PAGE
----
The National Parks Commis-sion (NPC) has denied poor health and safety practices at the Georgetown Zoo, following recent concerns raised by a zookeeper.
General Manager Yolanda Vasconcellos, at a recent press conference, said that all safety gear and equipment were provided when the zoo was established in the early 1950s. The safety equipment, according to her, was “reinforced” during the early 1990s.
Vasconcellos said that zookeepers have gloves, boots, respirators, overcoats, goggles and other such safety gear at their disposal. She further reported that all zookeepers have done medicals at the Georgetown Public Hospital and are free of all zoonotic diseases.
During earlier visits to the city zoo, Stabroek News had observed zookeepers working without gloves or masks. A zookeeper, speaking on condition of anonymity, had explained that the keepers worked long hours, sometimes all week without a day off, for minimum wages. Zookeepers, the employee had said, were only given a $100 daily risk allowance and were not covered by health or life insurance. They had also pointed out that there was no changing room for the female workers who were forced to change out of doors.
Vasconcellos said, “We believe that the public and private sector can do more to help… Any zoo in the world will never have enough.” She added, “We use what we have in an efficient manner and we take the time to understand why things are the way they are.”
When NPC board members were questioned about the frequency at which safety equipment should be changed, Chairman John Caesar did not commit to an answer. But when informed that this newspaper had observed zookeepers working without the necessary equipment, Caesar said they were probably not using it. Caesar’s statement was supported by Animal Health Supervisor Daniel Donald. Donald subsequently attempted to explain that sometimes a zookeeper would need to handle the animals with their bare hands to get a better “feel.”
Caesar interjected at this point and stated that the NPC would have to investigate the reports of zookeepers working without the necessary safety gear. “We have different hierarchies,” the NPC Chairman said, “and I have a feeling that certain things aren’t happening at certain levels.”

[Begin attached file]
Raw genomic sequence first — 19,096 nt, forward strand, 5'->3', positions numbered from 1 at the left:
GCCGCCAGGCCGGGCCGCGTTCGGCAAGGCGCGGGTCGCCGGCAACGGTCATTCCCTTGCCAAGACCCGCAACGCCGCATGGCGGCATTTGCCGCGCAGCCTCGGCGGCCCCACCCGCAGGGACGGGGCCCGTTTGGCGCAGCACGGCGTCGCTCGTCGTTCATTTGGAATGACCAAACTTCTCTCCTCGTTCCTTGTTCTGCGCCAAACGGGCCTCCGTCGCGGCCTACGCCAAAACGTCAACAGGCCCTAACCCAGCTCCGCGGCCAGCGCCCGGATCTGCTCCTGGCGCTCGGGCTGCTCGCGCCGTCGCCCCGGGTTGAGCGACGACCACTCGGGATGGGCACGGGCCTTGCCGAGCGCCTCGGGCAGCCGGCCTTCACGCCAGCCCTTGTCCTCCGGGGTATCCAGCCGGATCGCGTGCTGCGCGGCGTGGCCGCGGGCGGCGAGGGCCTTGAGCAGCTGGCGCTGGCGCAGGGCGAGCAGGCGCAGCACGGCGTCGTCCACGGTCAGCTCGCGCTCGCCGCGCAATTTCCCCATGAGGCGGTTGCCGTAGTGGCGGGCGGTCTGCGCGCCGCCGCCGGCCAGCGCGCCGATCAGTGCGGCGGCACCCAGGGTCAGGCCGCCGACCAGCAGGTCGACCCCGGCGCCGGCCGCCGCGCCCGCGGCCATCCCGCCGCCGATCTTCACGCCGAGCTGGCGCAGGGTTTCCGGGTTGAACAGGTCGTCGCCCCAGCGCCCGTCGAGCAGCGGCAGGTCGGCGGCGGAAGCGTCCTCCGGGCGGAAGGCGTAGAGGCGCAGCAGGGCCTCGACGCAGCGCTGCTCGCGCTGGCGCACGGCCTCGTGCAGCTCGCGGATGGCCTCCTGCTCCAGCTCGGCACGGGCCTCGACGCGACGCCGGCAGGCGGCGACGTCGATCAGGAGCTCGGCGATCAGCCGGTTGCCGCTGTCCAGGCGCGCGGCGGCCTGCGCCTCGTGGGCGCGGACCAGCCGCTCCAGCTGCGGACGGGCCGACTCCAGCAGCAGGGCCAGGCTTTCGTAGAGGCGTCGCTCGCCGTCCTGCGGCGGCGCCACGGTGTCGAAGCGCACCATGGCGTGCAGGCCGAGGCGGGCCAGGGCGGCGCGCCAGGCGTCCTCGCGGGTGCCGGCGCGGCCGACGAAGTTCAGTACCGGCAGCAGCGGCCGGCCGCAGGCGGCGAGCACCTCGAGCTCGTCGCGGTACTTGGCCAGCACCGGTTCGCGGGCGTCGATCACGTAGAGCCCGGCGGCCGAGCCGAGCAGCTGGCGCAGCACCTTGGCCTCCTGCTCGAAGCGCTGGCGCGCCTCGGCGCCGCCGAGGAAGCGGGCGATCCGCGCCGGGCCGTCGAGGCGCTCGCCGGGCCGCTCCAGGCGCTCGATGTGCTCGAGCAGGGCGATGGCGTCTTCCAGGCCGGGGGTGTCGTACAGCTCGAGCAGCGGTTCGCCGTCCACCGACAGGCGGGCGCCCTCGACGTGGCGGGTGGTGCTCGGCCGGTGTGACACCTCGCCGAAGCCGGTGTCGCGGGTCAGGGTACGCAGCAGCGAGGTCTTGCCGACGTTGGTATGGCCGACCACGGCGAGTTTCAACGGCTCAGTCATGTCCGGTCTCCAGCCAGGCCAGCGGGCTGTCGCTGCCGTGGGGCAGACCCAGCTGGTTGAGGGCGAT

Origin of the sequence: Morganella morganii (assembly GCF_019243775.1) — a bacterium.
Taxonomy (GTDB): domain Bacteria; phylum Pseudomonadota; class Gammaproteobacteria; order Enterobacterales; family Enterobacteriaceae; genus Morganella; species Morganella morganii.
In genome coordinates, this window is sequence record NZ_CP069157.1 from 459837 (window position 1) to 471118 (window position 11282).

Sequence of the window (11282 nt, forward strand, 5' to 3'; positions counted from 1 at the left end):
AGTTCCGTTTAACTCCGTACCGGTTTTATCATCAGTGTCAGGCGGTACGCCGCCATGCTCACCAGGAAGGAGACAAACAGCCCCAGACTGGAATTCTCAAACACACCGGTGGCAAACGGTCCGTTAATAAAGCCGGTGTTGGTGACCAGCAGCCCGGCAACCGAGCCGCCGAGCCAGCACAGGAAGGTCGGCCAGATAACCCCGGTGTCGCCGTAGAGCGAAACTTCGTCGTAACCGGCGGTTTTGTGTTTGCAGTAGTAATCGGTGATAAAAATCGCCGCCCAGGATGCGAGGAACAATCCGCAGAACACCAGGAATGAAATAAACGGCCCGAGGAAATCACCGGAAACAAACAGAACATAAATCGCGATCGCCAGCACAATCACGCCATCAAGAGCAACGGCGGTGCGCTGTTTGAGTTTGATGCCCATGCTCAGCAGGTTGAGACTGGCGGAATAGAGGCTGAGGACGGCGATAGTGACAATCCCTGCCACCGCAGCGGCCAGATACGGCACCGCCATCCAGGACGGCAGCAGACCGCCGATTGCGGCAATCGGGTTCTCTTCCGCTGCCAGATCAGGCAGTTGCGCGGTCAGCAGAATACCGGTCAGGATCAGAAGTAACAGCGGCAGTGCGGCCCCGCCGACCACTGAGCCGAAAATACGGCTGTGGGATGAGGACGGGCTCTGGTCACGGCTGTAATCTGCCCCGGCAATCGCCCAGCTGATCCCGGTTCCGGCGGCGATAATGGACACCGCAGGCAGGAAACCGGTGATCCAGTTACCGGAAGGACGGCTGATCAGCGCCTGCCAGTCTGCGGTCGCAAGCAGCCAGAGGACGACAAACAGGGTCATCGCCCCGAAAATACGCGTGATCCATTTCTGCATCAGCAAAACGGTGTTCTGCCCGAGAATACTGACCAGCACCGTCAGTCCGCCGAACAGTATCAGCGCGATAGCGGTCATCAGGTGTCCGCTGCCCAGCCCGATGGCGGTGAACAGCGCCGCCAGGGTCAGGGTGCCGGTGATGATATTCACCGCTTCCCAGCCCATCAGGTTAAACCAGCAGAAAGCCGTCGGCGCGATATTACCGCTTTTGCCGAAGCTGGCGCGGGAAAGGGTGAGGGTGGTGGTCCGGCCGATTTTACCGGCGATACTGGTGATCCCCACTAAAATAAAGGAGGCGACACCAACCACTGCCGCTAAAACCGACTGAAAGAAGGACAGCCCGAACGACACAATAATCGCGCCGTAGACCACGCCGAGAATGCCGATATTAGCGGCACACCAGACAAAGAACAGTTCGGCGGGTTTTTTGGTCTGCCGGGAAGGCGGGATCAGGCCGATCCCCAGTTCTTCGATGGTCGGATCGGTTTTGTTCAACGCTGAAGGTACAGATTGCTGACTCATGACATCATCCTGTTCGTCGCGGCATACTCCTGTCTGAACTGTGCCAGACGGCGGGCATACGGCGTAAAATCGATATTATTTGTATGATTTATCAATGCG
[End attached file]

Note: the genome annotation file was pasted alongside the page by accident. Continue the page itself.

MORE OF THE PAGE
He also stated that currently there is an Occupational Health and Safety committee at the zoo.
Despite the NPC’s contention that safety equipment is available but is not being used by employees, the zookeeper with whom this newspaper spoke maintained that this is not the case; “I am telling you that the only thing we get is uniform and long boots from these people.”
With reference to the risk allowance, the NPC Chairman said that up to a few years ago they were given only $20 daily. The amount has since been raised to $100. The NPC, Caesar said, will need more funds before it can afford to increase the amount.
The zookeeper who spoke with Stabroek News had explained that they are paid just over $9,000 weekly, but noted that the wages did not upset them as much as the risk allowance and the fact that they had no insurance coverage. Caesar explained that the NPC was looking at getting a group insurance policy for the workers but was expecting staff to contribute. The NPC could not afford to pay the entire premium for the workers, he said, but it was prepared to cover 60 to 70 per cent of it. He further said that earlier this month there were two strikes. The strikes, according to Caesar, were triggered after armed robbers stole the workers’ salaries on April 9. Caesar said that management had suggested to workers that they get ATM cards but workers refused to pay even the $100 charge needed for the service.
Training, Caesar continued, is another area on which the NPC has been moving. He stressed that over the years there has been training for workers and anyone who has reported otherwise “is lying.” The NPC has been trying to regularise its training programmes, so there has not been one for a while, Caesar explained. Workers last benefited from a training course in 2008.
Zookeepers, according to Caesar, are provided with a changing room. The male and female changing rooms are housed under the same structure but are separated from each other. Changing rooms are stocked with antibacterial soap and NPC plans to install a washing machine and dryer so that employees can launder their uniforms after work.